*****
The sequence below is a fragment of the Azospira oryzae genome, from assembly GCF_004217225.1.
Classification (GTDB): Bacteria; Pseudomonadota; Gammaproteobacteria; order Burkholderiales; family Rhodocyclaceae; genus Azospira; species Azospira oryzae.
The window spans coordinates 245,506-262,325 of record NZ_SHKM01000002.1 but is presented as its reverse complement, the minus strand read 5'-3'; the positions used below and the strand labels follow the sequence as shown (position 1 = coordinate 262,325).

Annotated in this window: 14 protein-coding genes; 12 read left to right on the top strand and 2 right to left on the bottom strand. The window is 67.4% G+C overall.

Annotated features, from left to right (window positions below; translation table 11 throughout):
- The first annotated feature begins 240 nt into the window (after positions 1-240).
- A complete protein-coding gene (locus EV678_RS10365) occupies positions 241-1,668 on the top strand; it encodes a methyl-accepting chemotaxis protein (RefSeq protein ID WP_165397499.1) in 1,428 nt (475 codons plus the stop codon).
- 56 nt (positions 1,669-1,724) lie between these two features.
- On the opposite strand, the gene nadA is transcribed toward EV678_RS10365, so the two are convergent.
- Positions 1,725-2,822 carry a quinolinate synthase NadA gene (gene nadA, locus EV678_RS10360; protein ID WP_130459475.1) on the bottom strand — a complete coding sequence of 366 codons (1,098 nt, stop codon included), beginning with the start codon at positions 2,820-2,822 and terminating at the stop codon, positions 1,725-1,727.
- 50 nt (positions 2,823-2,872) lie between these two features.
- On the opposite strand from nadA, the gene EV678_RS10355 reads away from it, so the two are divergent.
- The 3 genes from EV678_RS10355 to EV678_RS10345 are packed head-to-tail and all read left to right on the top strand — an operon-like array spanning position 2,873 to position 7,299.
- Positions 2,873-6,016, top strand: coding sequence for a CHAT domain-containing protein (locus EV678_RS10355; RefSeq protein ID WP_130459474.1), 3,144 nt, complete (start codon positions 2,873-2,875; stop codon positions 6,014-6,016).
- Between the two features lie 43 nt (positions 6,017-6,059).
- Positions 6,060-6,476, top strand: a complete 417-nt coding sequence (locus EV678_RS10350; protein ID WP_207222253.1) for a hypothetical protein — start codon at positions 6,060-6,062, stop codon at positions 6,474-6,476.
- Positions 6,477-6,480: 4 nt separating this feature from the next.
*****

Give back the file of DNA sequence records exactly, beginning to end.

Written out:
The sequence below is a fragment of the Azospira oryzae genome, from assembly GCF_004217225.1.
Classification (GTDB): Bacteria; Pseudomonadota; Gammaproteobacteria; order Burkholderiales; family Rhodocyclaceae; genus Azospira; species Azospira oryzae.
The window spans coordinates 245,506-262,325 of record NZ_SHKM01000002.1 but is presented as its reverse complement, the minus strand read 5'-3'; the positions used below and the strand labels follow the sequence as shown (position 1 = coordinate 262,325).

Annotated in this window: 14 protein-coding genes; 12 read left to right on the top strand and 2 right to left on the bottom strand. The window is 67.4% G+C overall.

Annotated features, from left to right (window positions below; translation table 11 throughout):
- The first annotated feature begins 240 nt into the window (after positions 1-240).
- A complete protein-coding gene (locus EV678_RS10365) occupies positions 241-1,668 on the top strand; it encodes a methyl-accepting chemotaxis protein (RefSeq protein ID WP_165397499.1) in 1,428 nt (475 codons plus the stop codon).
- 56 nt (positions 1,669-1,724) lie between these two features.
- On the opposite strand, the gene nadA is transcribed toward EV678_RS10365, so the two are convergent.
- Positions 1,725-2,822 carry a quinolinate synthase NadA gene (gene nadA, locus EV678_RS10360; protein ID WP_130459475.1) on the bottom strand — a complete coding sequence of 366 codons (1,098 nt, stop codon included), beginning with the start codon at positions 2,820-2,822 and terminating at the stop codon, positions 1,725-1,727.
- 50 nt (positions 2,823-2,872) lie between these two features.
- On the opposite strand from nadA, the gene EV678_RS10355 reads away from it, so the two are divergent.
- The 3 genes from EV678_RS10355 to EV678_RS10345 are packed head-to-tail and all read left to right on the top strand — an operon-like array spanning position 2,873 to position 7,299.
- Positions 2,873-6,016, top strand: coding sequence for a CHAT domain-containing protein (locus EV678_RS10355; RefSeq protein ID WP_130459474.1), 3,144 nt, complete (start codon positions 2,873-2,875; stop codon positions 6,014-6,016).
- Between the two features lie 43 nt (positions 6,017-6,059).
- Positions 6,060-6,476, top strand: a complete 417-nt coding sequence (locus EV678_RS10350; protein ID WP_207222253.1) for a hypothetical protein — start codon at positions 6,060-6,062, stop codon at positions 6,474-6,476.
- Positions 6,477-6,480: 4 nt separating this feature from the next.